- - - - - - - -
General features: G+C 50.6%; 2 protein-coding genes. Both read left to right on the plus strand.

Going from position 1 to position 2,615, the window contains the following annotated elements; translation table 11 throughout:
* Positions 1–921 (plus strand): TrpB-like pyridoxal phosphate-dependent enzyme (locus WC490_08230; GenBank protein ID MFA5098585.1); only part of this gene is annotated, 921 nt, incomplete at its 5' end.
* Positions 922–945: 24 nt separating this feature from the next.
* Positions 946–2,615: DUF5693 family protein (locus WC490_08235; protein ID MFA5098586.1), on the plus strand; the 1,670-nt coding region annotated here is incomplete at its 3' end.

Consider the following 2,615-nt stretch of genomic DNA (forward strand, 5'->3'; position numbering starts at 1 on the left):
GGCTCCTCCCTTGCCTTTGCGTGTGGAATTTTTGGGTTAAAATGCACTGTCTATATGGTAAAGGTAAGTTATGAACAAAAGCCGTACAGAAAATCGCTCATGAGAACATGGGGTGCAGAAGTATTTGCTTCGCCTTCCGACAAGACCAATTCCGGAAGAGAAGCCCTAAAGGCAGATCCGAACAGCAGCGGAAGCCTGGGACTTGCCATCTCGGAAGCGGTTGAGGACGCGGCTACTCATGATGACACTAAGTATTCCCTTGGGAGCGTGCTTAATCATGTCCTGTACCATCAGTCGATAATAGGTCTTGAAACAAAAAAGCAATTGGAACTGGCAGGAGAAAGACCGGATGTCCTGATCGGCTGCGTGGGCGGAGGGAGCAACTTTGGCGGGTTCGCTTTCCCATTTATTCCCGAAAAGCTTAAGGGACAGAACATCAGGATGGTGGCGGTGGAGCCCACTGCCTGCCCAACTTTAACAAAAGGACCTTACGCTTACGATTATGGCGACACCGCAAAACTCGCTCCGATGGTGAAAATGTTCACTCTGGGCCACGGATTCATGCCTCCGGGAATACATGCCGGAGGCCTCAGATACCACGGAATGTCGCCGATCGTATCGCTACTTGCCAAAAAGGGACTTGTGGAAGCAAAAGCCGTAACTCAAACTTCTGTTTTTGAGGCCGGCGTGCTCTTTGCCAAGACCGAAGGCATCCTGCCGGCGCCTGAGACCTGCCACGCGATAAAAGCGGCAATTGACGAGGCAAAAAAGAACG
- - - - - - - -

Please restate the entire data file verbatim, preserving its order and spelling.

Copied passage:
General features: G+C 50.6%; 2 protein-coding genes. Both read left to right on the plus strand.

Going from position 1 to position 2,615, the window contains the following annotated elements; translation table 11 throughout:
* Positions 1–921 (plus strand): TrpB-like pyridoxal phosphate-dependent enzyme (locus WC490_08230; GenBank protein ID MFA5098585.1); only part of this gene is annotated, 921 nt, incomplete at its 5' end.
* Positions 922–945: 24 nt separating this feature from the next.
* Positions 946–2,615: DUF5693 family protein (locus WC490_08235; protein ID MFA5098586.1), on the plus strand; the 1,670-nt coding region annotated here is incomplete at its 3' end.

Consider the following 2,615-nt stretch of genomic DNA (forward strand, 5'->3'; position numbering starts at 1 on the left):
GGCTCCTCCCTTGCCTTTGCGTGTGGAATTTTTGGGTTAAAATGCACTGTCTATATGGTAAAGGTAAGTTATGAACAAAAGCCGTACAGAAAATCGCTCATGAGAACATGGGGTGCAGAAGTATTTGCTTCGCCTTCCGACAAGACCAATTCCGGAAGAGAAGCCCTAAAGGCAGATCCGAACAGCAGCGGAAGCCTGGGACTTGCCATCTCGGAAGCGGTTGAGGACGCGGCTACTCATGATGACACTAAGTATTCCCTTGGGAGCGTGCTTAATCATGTCCTGTACCATCAGTCGATAATAGGTCTTGAAACAAAAAAGCAATTGGAACTGGCAGGAGAAAGACCGGATGTCCTGATCGGCTGCGTGGGCGGAGGGAGCAACTTTGGCGGGTTCGCTTTCCCATTTATTCCCGAAAAGCTTAAGGGACAGAACATCAGGATGGTGGCGGTGGAGCCCACTGCCTGCCCAACTTTAACAAAAGGACCTTACGCTTACGATTATGGCGACACCGCAAAACTCGCTCCGATGGTGAAAATGTTCACTCTGGGCCACGGATTCATGCCTCCGGGAATACATGCCGGAGGCCTCAGATACCACGGAATGTCGCCGATCGTATCGCTACTTGCCAAAAAGGGACTTGTGGAAGCAAAAGCCGTAACTCAAACTTCTGTTTTTGAGGCCGGCGTGCTCTTTGCCAAGACCGAAGGCATCCTGCCGGCGCCTGAGACCTGCCACGCGATAAAAGCGGCAATTGACGAGGCAAAAAAGAACG